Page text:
Yesterday, I woke up to find that my Twitter feed had been inundated with anti-Semitic threats. People using anonymous handles referencing 20th century as well as contemporary neo-Nazi culture flooded my mentions. They let me know that I was being explicitly targeted because I was a Jew. They let me know that I was being explicitly targeted because I spoke out against white supremacist hate speech. Which is all to say, they let me know I was being targeted because I was willing to defend myself and and to mobilize others that were willing to do the same.
I’m going to include the most upsetting of the comments as an image below this sentence. I am warning you ahead of time about anti-semitic hate speech being included in this post.
There are two great myths of World War II. The first says that there was something intrinsic to the national characters of Germany and Italy, a flaw that made them uniquely susceptible to the destructive id of fascism. The second myth evangelizes the existence of a unified, democratic resistance to fascism even amongst the nations occupied by the Nazis.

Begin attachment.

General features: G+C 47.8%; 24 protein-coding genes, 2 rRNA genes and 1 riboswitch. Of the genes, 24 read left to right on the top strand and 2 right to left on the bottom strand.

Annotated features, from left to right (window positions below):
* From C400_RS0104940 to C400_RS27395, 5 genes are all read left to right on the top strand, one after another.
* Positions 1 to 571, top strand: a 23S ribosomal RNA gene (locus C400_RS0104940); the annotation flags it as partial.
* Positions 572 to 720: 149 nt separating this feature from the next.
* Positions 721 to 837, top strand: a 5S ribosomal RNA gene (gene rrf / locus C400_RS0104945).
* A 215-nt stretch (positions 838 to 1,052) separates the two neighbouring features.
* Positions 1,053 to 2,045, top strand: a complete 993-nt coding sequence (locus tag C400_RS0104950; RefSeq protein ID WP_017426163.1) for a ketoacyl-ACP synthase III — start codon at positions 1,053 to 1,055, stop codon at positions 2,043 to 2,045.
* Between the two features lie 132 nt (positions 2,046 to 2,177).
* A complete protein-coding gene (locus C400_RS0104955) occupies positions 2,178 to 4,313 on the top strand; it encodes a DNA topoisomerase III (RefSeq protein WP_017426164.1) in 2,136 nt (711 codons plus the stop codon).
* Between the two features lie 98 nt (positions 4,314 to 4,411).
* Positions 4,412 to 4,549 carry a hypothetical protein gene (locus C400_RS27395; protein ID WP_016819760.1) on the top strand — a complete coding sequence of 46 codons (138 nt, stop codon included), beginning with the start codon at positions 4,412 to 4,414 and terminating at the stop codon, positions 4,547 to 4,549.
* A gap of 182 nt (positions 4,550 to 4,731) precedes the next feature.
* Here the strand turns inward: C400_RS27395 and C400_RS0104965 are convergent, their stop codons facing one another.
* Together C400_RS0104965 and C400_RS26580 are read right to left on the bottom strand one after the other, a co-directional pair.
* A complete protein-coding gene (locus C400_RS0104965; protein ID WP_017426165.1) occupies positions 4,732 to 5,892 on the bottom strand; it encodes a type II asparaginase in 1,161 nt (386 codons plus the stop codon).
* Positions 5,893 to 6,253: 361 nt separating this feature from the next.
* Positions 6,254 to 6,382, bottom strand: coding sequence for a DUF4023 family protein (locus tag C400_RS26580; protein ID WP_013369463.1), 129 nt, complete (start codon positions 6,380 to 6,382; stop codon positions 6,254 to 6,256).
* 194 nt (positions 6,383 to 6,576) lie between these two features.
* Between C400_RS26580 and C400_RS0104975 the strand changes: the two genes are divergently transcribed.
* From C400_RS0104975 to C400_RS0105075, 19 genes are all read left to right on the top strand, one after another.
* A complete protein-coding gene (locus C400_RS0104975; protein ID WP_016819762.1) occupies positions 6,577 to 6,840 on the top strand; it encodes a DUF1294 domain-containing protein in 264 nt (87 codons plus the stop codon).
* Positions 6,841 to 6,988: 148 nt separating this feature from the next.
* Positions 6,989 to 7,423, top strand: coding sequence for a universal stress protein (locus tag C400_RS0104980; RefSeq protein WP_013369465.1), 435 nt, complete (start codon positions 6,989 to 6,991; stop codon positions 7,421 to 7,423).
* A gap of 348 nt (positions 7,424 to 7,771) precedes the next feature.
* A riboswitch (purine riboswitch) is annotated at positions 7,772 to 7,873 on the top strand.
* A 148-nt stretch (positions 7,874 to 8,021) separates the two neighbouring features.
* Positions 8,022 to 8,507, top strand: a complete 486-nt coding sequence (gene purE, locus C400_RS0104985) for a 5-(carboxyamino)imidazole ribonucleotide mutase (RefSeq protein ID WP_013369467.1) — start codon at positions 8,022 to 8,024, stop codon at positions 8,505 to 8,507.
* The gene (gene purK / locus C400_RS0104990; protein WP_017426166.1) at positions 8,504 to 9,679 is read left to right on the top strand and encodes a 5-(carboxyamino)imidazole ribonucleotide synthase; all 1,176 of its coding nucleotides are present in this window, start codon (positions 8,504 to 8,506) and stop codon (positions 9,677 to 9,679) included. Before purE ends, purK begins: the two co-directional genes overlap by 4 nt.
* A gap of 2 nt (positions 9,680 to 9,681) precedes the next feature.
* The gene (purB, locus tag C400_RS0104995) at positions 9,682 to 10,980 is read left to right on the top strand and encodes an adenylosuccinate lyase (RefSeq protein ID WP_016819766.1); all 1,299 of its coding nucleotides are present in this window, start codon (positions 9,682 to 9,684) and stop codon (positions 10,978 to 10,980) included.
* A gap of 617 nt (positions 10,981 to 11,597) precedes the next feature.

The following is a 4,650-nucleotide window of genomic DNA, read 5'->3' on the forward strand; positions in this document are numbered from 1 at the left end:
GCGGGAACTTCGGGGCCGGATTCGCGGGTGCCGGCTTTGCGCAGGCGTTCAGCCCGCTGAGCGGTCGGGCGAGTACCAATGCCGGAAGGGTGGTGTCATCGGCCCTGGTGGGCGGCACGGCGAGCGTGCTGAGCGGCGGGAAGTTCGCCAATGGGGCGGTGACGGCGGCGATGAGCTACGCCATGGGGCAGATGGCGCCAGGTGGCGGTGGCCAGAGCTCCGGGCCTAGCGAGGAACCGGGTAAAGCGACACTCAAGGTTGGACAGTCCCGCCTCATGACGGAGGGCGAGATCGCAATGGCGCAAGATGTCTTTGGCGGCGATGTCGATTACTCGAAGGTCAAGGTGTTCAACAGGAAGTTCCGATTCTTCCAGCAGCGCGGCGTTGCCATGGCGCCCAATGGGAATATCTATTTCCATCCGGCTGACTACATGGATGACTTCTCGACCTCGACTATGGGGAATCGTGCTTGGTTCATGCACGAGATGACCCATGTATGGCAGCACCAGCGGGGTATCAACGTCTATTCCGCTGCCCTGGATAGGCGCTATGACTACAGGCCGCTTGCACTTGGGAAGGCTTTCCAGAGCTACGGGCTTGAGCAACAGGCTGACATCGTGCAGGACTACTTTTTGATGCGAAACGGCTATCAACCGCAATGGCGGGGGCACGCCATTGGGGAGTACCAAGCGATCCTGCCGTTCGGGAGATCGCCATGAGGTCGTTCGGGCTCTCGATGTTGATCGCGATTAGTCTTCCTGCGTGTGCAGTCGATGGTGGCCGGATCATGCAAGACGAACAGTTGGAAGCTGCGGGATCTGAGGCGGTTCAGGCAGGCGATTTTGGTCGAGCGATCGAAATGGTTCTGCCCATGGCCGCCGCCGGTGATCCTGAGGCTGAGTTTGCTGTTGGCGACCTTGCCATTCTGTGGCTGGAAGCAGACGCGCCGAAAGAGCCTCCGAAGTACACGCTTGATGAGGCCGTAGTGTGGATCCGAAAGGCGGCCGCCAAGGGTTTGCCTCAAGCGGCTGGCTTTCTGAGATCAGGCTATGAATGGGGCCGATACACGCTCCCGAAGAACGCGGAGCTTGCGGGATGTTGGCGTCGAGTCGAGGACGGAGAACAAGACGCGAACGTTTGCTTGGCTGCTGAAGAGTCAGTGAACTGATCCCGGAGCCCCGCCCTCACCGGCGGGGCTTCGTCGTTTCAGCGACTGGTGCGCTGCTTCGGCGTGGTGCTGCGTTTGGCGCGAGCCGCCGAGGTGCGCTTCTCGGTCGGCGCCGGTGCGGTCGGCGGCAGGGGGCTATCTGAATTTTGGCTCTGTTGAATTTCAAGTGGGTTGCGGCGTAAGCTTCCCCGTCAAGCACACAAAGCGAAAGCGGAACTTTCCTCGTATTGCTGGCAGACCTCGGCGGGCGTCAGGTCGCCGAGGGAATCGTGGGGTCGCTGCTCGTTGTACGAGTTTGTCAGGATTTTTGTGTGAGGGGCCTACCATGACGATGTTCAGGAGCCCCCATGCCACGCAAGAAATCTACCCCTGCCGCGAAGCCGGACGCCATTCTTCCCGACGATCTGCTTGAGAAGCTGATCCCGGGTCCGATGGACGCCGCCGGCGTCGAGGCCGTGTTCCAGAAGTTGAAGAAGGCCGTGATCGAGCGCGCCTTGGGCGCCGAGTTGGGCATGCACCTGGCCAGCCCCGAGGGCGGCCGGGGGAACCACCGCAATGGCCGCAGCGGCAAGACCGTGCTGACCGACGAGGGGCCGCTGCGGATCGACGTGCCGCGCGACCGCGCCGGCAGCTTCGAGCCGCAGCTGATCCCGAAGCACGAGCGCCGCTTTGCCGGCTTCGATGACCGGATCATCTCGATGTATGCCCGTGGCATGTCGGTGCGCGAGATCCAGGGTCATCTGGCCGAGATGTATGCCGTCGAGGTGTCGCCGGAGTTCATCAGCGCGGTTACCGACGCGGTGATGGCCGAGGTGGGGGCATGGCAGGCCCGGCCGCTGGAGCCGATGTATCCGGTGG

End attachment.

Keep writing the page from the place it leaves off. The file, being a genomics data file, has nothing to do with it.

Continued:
Marcel Ophüls’ 1969 documentary, The Sorrow and the Pity, demolishes both myths and, in the process, serves as a harrowing reminder of the ease with which liberty and human prosperity can fall when they aren’t safeguarded through constant vigilance. Few historical documents of the 20th century offer as intimate a peek into the constant struggle to identify, combat, organize against, and educate others about political oppression.
(Author’s Note: I originally posted these thoughts as a series of tweets. I’m posting them here for people who don’t follow me on Twitter or who want these thoughts in a more readable format.)
If anybody needs an explanation for what happened this week, watch Marcel Ophuls’ ‘The Sorrow & the Pity.’ It’s a documentary from the 1960s that decimates the enduring myth of the united French resistance to fascism during the Occupation.